By James McGuinness, M.D. |
The Centers for Disease Control and Prevention (CDC) have designated next month as National High Blood Pressure Education Month. This is intended to raise awareness regarding the impact which high blood pressure can have on your overall health.
Hypertension increases the risk of serious health conditions such as cardiovascular disease and stroke. According to the CDC, heart disease was the most common form of death in the U.S. in 2015. Some other risk factors associated with high blood pressure include congestive heart failure, diabetes and kidney disease.High blood pressure can have a huge impact on a person’s life. During 2007 more than 46 million people in the U.S. visited a health care provider for this condition.
Overall, the incidence of high blood pressure is about the same in men and women. However, there are gender differences between age groups. In people under the age of 45, the incidence of high blood pressure is higher in men, while in the over-65 year age category it is higher in women. There are also race differences. High blood pressure is more common among African-Americans than Caucasians.
In the U.S. approximately 1 in 3 adults have high blood pressure, but children can also have high blood pressure. Elevated blood pressure often has no signs or symptoms. Many people with high blood pressure don’t even know they have it. It can develop slowly over time and can have many causes. Although it usually cannot be cured, it can be managed very effectively through lifestyle changes and, when needed, medication.
Various lifestyle factors may contribute to high blood pressure. It is well documented that high levels of sodium – salt – can be linked to high blood pressure. In the U.S., the majority of people consume more than twice the level of recommended sodium. Guidelines recommend up to 2,300mg of sodium per day for an adult. Those at higher risk should consume even less – up to 1,500mg of sodium a day. The average intake of sodium is about 3,400 mg, most of it coming from processed foods.
People with diabetes and kidney disease are also at risk. It is recommended that those without kidney disease eat potassium-rich foods that can help to lower blood pressure, including fish, green leafy vegetables, bananas, citrus fruits and potatoes.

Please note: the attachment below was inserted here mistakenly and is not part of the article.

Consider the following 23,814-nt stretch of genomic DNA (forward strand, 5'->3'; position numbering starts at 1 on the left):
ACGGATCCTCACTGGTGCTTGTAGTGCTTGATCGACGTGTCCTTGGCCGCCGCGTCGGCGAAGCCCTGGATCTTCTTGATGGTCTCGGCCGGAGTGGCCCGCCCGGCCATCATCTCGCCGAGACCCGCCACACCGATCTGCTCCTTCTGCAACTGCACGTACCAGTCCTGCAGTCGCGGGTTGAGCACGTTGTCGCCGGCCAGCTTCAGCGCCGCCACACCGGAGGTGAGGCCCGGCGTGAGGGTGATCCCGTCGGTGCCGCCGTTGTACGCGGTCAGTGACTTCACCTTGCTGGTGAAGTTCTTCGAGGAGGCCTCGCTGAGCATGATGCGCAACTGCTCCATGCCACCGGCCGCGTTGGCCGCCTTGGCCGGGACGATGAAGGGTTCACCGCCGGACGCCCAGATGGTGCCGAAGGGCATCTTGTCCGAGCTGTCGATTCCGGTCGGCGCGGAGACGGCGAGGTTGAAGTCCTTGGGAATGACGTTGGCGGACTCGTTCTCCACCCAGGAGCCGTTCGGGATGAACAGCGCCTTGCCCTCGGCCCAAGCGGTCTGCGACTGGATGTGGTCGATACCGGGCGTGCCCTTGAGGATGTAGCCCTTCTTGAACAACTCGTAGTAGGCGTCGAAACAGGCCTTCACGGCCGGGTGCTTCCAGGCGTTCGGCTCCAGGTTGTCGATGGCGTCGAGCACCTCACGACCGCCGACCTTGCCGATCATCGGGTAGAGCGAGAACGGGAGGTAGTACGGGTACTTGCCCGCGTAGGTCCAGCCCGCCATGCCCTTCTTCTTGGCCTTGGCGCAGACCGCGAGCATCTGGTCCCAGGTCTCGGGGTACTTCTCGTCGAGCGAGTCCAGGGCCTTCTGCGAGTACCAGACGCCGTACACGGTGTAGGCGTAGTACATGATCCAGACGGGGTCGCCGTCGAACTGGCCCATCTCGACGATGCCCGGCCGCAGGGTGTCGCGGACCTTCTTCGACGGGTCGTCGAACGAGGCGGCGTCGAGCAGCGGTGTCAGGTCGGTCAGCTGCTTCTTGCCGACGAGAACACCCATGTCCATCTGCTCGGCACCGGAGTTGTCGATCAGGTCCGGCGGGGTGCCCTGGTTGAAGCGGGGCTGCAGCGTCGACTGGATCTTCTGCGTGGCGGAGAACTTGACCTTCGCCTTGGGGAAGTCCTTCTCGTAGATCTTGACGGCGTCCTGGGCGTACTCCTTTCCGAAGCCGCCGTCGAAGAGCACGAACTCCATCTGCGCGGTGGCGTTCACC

Several factors beyond your control may increase your risk for high blood pressure, including your age, sex and race or ethnicity. You can work to reduce your risk by eating a healthy diet, maintaining a healthy weight, not smoking, decreasing or quitting alcohol intake and being physically active. There are many affordable blood pressure monitors available that will make it easier to monitor your blood pressure at home.
In 2017, newer high blood pressure guidelines were published by the American Heart Association and American College of Cardiology which lowered the definition of hypertension.
Normal blood pressure is considered less than 120/80 mm Hg. Stage 1 hypertension is now defined as starting when the systolic blood pressure is between 130-139 or the blood pressure is between 80-89 mm Hg.
A hypertensive crisis is when systolic is over 180 and/or diastolic over 120; those patients need prompt changes in medication and/or immediate hospitalization if there are signs of organ damage.
The 2017 guidelines eliminate the category of prehypertension, categorizing patients as having either Elevated (120-129 and less than 80) or Stage I hypertension (130-139 or 80-89). While previous guidelines classified 140/90 mm Hg as Stage 1 hypertension, this level is classified as Stage 2 hypertension under the new guidelines.
In addition, the guidelines stress the importance of using proper technique to measure blood pressure; recommend use of home blood pressure monitoring using validated devices; and highlight the value of appropriate training of health care providers to reveal “white-coat hypertension.”
As with any disease, it’s important to discuss the pros and cons of strategies with your health care professional concerning the most appropriate ways to reduce your risk for high blood pressure. If you have high blood pressure, your doctor may prescribe medication. Lifestyle changes, such as the ones listed above, can be just as important as taking medicines.
“The natural healing force within each one of us is the greatest force in getting well.”
James McGuinness, M.D., is a family physician in Middletown, and is the medical director of the Parker Family Health Center in Red Bank.
This article was first published in the Apr. 5-12, 2018 print edition of the Two River Times.
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